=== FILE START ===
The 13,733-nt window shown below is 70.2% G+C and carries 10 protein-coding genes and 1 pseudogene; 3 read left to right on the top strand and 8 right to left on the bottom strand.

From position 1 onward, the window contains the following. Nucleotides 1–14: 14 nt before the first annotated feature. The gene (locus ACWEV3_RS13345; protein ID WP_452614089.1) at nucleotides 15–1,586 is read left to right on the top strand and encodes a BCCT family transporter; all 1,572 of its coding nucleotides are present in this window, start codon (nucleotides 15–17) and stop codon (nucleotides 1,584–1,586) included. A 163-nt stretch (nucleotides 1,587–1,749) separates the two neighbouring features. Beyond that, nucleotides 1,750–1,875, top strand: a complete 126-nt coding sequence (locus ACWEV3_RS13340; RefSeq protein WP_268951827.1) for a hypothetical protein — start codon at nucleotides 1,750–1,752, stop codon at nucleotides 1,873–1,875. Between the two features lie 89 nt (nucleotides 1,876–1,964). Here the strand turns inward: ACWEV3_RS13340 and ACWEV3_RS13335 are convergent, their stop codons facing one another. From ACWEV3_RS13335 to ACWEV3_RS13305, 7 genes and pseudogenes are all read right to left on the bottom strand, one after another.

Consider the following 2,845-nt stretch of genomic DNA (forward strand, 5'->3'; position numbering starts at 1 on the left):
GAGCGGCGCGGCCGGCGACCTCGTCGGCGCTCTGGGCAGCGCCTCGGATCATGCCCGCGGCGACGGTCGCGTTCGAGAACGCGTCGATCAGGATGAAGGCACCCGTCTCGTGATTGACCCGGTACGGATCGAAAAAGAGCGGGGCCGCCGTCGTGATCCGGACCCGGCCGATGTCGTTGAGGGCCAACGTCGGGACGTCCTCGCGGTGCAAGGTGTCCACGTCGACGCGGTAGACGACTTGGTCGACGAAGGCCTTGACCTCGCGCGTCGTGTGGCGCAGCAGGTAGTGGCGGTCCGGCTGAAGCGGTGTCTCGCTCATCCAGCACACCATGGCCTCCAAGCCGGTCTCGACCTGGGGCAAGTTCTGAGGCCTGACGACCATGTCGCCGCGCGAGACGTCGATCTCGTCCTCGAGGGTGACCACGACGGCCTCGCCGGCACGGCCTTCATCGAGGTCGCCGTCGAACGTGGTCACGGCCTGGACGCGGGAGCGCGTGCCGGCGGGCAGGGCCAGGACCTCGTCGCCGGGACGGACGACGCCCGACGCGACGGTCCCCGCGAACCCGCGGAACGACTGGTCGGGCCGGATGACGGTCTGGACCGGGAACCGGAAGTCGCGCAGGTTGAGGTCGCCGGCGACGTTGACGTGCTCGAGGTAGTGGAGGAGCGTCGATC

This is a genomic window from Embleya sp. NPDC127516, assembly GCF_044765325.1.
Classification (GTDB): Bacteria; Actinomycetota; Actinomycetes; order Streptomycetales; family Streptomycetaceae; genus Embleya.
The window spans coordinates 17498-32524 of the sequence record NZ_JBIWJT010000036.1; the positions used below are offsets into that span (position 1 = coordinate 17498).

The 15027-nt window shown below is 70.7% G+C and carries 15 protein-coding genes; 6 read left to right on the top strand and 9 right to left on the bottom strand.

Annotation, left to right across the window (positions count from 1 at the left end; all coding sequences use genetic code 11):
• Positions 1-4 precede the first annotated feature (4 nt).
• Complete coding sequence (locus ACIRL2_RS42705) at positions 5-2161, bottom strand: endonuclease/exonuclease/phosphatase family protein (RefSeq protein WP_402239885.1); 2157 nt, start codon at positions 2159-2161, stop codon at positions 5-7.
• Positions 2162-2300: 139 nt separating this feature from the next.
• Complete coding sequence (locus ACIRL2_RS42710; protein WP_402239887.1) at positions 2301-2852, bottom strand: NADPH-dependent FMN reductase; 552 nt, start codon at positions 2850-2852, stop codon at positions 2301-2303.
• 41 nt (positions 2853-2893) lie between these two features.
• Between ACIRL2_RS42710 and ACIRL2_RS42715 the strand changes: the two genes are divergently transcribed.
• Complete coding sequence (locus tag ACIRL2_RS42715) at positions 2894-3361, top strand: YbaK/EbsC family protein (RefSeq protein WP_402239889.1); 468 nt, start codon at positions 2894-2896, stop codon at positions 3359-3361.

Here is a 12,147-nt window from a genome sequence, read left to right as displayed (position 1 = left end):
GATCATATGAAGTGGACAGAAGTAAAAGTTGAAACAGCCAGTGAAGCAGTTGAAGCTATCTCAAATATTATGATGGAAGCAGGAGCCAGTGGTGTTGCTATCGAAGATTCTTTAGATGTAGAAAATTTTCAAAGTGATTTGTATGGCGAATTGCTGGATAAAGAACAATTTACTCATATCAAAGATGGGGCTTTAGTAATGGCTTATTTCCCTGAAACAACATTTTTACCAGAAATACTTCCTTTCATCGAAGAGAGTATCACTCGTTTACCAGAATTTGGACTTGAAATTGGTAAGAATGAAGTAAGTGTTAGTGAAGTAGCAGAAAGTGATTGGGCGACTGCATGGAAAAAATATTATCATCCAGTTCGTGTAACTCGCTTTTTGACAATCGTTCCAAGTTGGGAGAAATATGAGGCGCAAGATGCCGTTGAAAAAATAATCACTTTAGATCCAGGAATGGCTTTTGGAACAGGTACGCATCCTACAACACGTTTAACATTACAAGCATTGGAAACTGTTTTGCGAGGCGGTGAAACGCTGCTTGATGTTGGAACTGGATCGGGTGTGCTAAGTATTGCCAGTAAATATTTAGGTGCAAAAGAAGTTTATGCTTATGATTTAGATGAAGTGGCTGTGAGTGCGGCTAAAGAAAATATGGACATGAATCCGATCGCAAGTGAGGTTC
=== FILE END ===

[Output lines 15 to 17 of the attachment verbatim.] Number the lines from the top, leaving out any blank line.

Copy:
• Between ACIRL2_RS42710 and ACIRL2_RS42715 the strand changes: the two genes are divergently transcribed.
• Complete coding sequence (locus tag ACIRL2_RS42715) at positions 2894-3361, top strand: YbaK/EbsC family protein (RefSeq protein WP_402239889.1); 468 nt, start codon at positions 2894-2896, stop codon at positions 3359-3361.

Here is a 12,147-nt window from a genome sequence, read left to right as displayed (position 1 = left end):